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Medical Support and Evacuation for the 112th Infantry Regiment, 28th Infantry Division, in the Battle for Schmidt

The attack of the 28th Infantry Division on the town of Schmidt in the Hürtgen Forest in early November 1944 occupies a special place in the history of the U.S. Army’s operations against Nazi Germany in World War II. Fought under awful weather conditions over very difficult and heavily-forested terrain along the Kall River on the German-Belgian border south of Aachen, Germany, the Battle of Schmidt was one of the bloodiest and most wasteful American operations of the war in Europe.  The 109th, 110th, and112th Infantry Regiments of the 28th Infantry Division and attached units were all engaged in these operations. However, the 112thInfantry bore the brunt of the fighting and casualties in the towns of Vossenack, Kommerscheidt, and Schmidt and along the Kall River Trail that connected Vossenack with Kommerscheidt and Schmidt to the east of the Kall River.  

Within days, medical personnel of the 112th Infantry completed these reports which provide a graphic picture of the challenges that regimental and battalion medical personnel faced in caring for and evacuating the wounded and sick soldiers under such appalling conditions.  Capts. John S. Howe and William J. Fox, 2dInformation and Historical Service, European Theater of Operations, subsequently interviewed many members of the 28th Infantry Division who had participated in these operations. They did not, however, apparently interview any of the medical personnel.  They did collect a number of reports that medical personnel had already submitted to the 112thRegimental Surgeon and division surgeon. These documents are part of the larger collection of 28th Infantry Division interviews and draft historical reports that were compiled by the 2d Information and Historical Service for use of the ETO historian’s office.  These documents were later used in writing the official history of the U.S. Army in World War II, specifically in Charles B. MacDonald’s, The Siegfried Line Campaign, and his chapter on Schmidt in Three Battles: Arnaville, Altuzzo, and Schmidt.  Now entitled Combat Interviews 75 and 76, 28th Infantry Division in the Hürtgen Forest today these documents reside in the Record Group 407, Box 24032,National Archives and Records Administration, at CollegePark, MD.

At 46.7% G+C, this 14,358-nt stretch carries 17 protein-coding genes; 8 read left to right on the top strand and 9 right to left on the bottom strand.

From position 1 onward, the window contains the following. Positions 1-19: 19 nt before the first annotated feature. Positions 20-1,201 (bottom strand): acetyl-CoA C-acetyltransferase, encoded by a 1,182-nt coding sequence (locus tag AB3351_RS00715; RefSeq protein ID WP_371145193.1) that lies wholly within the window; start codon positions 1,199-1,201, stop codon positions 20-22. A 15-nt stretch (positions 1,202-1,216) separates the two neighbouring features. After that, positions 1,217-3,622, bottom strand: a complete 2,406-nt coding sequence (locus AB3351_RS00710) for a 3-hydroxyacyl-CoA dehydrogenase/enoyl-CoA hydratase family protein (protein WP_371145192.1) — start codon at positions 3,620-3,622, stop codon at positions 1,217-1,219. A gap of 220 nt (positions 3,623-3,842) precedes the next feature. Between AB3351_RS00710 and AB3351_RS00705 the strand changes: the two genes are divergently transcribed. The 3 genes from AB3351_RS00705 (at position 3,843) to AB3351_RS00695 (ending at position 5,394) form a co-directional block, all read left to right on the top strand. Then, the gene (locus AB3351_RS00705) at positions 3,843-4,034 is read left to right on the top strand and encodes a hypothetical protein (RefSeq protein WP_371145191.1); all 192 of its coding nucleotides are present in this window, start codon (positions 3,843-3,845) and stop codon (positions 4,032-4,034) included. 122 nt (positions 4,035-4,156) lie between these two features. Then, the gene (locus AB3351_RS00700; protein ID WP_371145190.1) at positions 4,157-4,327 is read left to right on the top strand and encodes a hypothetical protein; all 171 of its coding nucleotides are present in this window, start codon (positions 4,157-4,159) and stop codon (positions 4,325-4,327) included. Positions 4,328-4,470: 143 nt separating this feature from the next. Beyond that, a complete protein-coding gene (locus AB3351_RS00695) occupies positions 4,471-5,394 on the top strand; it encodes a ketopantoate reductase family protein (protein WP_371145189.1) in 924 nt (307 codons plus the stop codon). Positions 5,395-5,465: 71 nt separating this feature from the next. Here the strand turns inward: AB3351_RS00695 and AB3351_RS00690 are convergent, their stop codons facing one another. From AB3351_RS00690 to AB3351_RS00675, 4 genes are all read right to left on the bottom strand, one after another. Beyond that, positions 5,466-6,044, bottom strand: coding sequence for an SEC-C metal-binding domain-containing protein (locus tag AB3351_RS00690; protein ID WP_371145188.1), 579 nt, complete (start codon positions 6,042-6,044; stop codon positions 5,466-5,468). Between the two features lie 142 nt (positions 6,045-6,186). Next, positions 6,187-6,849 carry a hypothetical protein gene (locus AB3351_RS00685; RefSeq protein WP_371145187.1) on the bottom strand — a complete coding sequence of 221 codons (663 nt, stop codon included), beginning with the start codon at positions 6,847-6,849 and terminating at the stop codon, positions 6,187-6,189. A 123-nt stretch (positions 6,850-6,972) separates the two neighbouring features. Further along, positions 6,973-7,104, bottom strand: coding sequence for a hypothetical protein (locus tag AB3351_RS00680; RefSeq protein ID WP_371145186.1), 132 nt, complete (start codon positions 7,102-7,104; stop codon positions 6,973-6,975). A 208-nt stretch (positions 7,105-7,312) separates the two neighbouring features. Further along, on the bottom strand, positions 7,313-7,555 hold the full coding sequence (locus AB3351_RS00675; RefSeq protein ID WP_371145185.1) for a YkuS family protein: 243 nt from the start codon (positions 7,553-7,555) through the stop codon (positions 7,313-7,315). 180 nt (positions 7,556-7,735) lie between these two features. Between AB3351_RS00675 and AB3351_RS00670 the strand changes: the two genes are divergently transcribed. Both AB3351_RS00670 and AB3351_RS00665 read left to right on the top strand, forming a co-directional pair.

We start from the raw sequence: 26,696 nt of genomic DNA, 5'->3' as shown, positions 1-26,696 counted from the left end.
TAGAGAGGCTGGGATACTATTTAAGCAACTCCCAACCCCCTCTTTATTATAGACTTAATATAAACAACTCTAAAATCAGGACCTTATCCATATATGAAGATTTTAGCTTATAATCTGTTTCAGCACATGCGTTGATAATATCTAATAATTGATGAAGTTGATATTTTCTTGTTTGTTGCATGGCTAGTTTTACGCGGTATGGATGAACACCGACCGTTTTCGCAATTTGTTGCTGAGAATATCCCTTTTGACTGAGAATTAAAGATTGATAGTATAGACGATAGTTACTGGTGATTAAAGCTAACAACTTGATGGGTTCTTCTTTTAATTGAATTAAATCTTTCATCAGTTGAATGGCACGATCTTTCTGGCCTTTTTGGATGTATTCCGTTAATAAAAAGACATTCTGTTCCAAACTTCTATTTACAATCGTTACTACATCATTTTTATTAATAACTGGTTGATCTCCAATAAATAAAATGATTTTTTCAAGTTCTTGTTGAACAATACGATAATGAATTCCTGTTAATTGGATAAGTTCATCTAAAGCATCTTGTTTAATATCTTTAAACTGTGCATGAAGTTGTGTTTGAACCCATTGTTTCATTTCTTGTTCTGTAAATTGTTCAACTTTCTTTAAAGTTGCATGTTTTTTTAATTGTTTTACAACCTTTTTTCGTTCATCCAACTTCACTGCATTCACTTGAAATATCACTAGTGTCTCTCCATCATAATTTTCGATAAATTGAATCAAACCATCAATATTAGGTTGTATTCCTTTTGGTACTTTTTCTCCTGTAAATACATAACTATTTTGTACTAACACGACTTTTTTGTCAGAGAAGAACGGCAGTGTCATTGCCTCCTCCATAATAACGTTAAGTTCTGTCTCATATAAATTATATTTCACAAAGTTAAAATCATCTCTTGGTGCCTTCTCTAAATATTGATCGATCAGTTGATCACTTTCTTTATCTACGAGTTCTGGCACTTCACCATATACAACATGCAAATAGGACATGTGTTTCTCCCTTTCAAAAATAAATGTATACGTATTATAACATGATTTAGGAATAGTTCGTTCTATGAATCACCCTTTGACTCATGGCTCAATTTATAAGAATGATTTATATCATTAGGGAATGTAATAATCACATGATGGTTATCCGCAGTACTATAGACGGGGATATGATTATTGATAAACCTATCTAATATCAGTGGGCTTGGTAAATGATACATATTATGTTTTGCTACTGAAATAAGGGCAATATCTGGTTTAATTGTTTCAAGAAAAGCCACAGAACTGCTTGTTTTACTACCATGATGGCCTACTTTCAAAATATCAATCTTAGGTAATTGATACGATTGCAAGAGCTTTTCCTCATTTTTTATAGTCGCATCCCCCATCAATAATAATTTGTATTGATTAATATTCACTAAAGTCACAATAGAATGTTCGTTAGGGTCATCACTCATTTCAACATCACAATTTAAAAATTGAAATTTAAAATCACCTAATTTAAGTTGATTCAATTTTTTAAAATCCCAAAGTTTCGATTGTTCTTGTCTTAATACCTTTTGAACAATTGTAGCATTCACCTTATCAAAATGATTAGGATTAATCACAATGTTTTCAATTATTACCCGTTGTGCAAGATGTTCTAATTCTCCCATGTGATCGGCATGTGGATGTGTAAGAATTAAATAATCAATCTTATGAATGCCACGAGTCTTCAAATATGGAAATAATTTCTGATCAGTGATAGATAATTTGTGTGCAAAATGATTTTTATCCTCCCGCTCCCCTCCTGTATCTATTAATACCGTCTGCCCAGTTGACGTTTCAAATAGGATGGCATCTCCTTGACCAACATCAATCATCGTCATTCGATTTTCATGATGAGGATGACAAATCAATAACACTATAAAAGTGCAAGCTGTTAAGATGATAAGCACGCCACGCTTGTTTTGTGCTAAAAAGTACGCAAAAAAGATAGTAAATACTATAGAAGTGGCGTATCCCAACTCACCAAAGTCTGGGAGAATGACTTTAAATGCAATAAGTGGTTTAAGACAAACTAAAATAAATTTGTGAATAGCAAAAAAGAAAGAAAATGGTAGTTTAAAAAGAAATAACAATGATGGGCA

Included are the reports of:

Maj. Albert  L. Berndt, Medical Corps, Surgeon, 112th Infantry Regiment, “Report on Medical Evacuation,” 10 November 1944.

Capt. Paschal Linguiti, Medical Corps, Surgeon, 1st Battalion, 112th Infantry Regiment, “Mis-use of Aid Station Site,” 16 November1944.

Capt. Paschal Linguiti, Medical Corps, Surgeon, 1st Battalion, 112th Infantry Regiment, and Capt. Michael De Marco, Medical Corps, Surgeon, 3d Battalion, 112th Infantry Regiment, “Evacuation of Wounded from Vossenack Kommerscheidt and Schmidt Areas,2-11November 1944.” 15November 1944.

2d Lt. Alfred W. Muglia, Medical Administrative Corps, Assistant Battalion Surgeon, 3d Battalion, 112th Infantry Regiment “Report on Medical Evacuation,” 11 November 1944.

2d Lt. Henry W. Morrison, Medical Administrative Corps, Medical Detachment, 112th Infantry Regiment, “Report of Medical Evacuation,” 11November 1944.

1st Lt. Loyd C. Johnson, Medical Administrative Corps, Company C, 103d Medical Battalion, 28th Infantry Division, “Casualty Evacuation Report,” n.d.

Capt John S. Howe, Infantry, 2d Information and Historical Services, “Vossenack-Kommerscheidt-Schmidt,” n.d.

John T. Greenwood, Ph.D.
Chief, Office of Medical History
Office of The Surgeon General, U.S. Army